Proposed Loudon Road shopping center is ‘scaled-down’ version of 2008 plan
A new retail center could be coming to Loudon Road, as the city looks to complete a development plan that’s been stalled since 2008.
The 31,000-square-foot project developed by members of the D’Amante family would include retail and restaurant space, said Deputy City Manager for Development Carlos Baia.
The city and state governments own a combined 3.4 acres across from Steeplegate Mall, which they first sought to sell five years ago. A proposed 125,000-square-foot development went before the Concord City Council and the state Executive Council in 2008.
But plans fell through when the real estate market collapsed later that year, Baia said.
While the initial project would have included private land, Baia said the new, smaller proposal will fit on the state and city properties.
“They’ve come back with a much more scaled-down proposal, which still has a lot of positives to it,” he said.
Those positives include the relocation of Old Loudon Road, to make it perpendicular to the intersection of Loudon Road and D’Amante Drive, Baia said. The developers would complete the road construction, which Baia said will improve safety at the intersection.
The current intersection of Old Loudon and Loudon Roads would become a dead end, Baia said
The project will bring $3 million to $5 million to the city’s tax base, Baia wrote in a report to the mayor and city council.
Though it won’t expand the city’s tax base as much as the 2008 proposal, Baia said the new project is simpler. The developers planned to purchase 16 acres of private property to the north of Old Loudon Road, known as the Johnson Farm. The project would have spanned both sides of Old Loudon Road and required zoning changes. It also drew criticism from nearby residents, but the Johnson Farm isn’t part of the newer plan, Baia said.
“That is not in the cards at all with this project, so there is no rezoning,” he said.
Residents had concerns in 2008 about disruption on the relatively quiet Old Loudon Road, said Ward 9 City Councilor Candace Bouchard. She said many people expressed concern because they like to walk on Old Loudon Road and enjoy its wildlife.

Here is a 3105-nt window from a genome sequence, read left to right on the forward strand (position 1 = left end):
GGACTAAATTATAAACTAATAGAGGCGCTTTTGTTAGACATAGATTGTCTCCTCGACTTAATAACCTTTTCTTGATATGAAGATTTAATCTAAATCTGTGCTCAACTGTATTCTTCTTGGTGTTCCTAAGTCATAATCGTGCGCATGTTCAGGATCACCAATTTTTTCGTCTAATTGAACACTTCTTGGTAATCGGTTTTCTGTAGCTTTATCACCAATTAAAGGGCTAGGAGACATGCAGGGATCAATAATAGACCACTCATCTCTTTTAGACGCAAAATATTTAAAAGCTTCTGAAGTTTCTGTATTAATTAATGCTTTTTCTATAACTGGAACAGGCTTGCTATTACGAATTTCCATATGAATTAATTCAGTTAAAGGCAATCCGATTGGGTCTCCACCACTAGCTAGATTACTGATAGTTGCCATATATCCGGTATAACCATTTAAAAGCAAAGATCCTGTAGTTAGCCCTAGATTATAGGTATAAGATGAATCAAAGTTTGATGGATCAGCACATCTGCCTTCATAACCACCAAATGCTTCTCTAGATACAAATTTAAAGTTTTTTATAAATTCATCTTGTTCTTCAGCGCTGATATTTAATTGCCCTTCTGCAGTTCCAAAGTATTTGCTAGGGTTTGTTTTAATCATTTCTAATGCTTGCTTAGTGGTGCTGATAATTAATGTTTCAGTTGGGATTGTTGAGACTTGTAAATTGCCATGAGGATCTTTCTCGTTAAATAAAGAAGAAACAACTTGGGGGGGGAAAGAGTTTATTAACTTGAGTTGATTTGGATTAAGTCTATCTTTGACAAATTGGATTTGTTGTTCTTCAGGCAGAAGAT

“So this is much smaller,” Bouchard said. “So far it appears like the parts of Old Loudon Road will still be walkable for people.”
Bouchard said she hasn’t heard from concerned residents about the new plan, but the development process is just beginning.
“I’m just looking forward to seeing the details of the plans,” she said.
Tonight, the city council will vote to enter into a purchase-and-sales agreement with the Siena Bodwell Joint Venture Group. That development team includes the D’Amante Investment Group, Bedford-based Phoenix Realty and Bodwell Realty Investments in Dover.
Ray D’Amante told the Monitor in 2008 that he had “more interest in the site than we have space.” But Baia said the developers’ plans with tenants fell through with the economic downturn later that year.
Baia said he doesn’t know which tenants will occupy the space, though it will likely include a restaurant.
Members of the D’Amante family could not be reached last week.
If the project moves forward, Baia said plans would go before the planning board. Construction would likely start next spring, he said.
The sale also must be approved by the state, which owns most of the public land on the site. The city owns about 0.58 acres of the site. Baia wrote in a report to the city council that the developers will pay $955,000 – the appraised value of the state’s 2.7 acres – and will cover administrative costs for the city. To relocate Old Loudon Road, the developer will purchase nearby private property.